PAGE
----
The lower Midwest is still recovering after severe flooding swept through the region in early May. Cities and towns along the Meramec and Mississippi witnessed floods stages at historic or near historic levels. For places like Eureka, Missouri, this is the second time in less than 18 months that a major flood has occurred. Portions of I-55, a major thoroughfare for Missouri, have been inundated and shut down twice since Dec. 2015. While the chances of multiple major floods happening in a relative short time span is a possibility, climate change is loading the dice in favor of making such occurrences all too common. Bad news for infrastructure, like bridges, hospitals, and water treatment facilities, and the people who depend on it, in flood-prone regions.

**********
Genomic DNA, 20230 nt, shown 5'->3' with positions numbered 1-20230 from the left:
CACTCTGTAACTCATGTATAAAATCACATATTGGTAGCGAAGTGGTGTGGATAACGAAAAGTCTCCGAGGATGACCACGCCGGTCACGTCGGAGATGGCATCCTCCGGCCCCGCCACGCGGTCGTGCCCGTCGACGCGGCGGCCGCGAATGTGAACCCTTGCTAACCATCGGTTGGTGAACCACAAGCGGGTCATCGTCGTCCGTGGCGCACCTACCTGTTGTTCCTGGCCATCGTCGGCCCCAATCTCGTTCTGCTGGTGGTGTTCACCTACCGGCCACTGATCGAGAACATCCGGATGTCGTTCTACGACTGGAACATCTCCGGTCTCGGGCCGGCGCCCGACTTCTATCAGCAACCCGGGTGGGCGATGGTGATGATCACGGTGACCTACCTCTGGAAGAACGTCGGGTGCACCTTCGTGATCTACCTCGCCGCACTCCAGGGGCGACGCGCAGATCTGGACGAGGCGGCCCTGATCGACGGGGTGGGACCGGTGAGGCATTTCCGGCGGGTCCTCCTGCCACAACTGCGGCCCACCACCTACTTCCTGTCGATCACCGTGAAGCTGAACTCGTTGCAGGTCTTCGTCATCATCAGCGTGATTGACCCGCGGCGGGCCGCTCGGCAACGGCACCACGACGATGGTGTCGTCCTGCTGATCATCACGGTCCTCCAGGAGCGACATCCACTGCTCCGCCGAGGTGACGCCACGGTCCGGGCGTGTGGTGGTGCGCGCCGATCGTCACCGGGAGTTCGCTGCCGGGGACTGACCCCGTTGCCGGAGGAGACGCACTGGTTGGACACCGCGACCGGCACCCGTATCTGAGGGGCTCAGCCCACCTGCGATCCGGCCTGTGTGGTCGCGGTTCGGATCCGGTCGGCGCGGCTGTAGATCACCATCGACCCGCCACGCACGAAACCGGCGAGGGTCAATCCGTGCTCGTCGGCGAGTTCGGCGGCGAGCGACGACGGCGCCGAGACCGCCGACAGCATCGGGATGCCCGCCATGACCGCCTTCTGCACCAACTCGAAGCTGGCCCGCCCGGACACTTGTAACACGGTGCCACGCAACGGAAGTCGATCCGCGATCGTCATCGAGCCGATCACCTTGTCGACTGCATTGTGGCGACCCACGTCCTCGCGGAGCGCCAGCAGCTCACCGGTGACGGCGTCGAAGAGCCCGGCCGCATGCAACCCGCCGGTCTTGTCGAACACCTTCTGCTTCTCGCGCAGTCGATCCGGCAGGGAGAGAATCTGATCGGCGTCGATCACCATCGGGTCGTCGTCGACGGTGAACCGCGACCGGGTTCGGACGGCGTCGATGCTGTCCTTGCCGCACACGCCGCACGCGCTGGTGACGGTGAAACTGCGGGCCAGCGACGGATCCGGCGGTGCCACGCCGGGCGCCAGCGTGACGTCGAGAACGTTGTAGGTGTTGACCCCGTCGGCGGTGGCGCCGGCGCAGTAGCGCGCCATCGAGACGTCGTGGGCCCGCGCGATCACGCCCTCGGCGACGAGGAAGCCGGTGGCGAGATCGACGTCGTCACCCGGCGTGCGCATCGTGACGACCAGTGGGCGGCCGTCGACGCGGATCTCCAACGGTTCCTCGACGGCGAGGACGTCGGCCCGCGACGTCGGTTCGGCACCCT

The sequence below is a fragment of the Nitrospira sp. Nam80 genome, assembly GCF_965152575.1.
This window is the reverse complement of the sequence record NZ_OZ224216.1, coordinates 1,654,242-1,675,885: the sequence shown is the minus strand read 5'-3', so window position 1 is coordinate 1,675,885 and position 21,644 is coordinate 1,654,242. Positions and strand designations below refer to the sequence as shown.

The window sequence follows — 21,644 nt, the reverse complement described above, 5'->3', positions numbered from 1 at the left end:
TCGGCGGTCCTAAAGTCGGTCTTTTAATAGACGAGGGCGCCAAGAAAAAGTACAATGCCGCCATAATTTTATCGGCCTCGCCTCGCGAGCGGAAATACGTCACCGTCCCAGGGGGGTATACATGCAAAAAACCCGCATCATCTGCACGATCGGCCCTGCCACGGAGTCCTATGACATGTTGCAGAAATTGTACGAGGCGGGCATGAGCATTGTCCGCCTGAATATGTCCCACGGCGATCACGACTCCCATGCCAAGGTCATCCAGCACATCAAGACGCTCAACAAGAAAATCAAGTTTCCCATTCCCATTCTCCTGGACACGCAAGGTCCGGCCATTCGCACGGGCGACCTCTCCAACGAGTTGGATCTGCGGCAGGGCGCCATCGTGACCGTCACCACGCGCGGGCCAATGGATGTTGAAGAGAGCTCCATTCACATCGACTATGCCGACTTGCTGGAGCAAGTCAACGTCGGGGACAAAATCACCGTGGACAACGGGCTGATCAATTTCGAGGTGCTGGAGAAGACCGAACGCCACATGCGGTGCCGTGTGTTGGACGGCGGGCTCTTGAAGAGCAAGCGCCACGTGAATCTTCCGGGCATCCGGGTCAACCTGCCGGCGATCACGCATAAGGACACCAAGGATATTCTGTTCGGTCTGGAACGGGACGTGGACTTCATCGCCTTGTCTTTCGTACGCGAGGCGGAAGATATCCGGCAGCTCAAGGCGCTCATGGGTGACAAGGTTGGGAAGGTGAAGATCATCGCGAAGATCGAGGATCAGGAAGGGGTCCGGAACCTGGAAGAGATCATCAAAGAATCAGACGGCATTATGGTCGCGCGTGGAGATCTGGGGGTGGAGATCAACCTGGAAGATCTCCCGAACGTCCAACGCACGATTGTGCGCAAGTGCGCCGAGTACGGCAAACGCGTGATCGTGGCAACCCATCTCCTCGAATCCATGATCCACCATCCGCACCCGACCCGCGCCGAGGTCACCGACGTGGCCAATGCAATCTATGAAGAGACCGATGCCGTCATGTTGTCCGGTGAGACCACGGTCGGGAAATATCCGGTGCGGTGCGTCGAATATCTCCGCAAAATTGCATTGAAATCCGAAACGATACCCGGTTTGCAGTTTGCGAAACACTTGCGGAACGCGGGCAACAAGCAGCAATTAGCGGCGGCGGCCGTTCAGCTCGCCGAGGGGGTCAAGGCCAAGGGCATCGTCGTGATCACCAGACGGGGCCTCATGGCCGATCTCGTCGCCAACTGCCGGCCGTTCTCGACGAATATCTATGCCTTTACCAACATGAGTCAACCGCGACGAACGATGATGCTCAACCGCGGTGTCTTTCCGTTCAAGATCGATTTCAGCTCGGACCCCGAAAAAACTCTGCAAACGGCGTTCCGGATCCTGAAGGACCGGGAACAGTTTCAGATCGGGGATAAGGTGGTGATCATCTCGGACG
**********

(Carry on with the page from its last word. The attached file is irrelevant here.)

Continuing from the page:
As Infrastructure Week takes over Washington, D.C., one issue that must be at the forefront of discussion, is not only the pressing need to repair the nation’s failing infrastructure, but also the need to prepare it and future infrastructure projects for the coming impacts of climate change, like sea level rise and more extreme flooding. Accounting for these climate impacts in future infrastructure investment will better protect people and property, and save taxpayer dollars in the form of avoided disaster costs.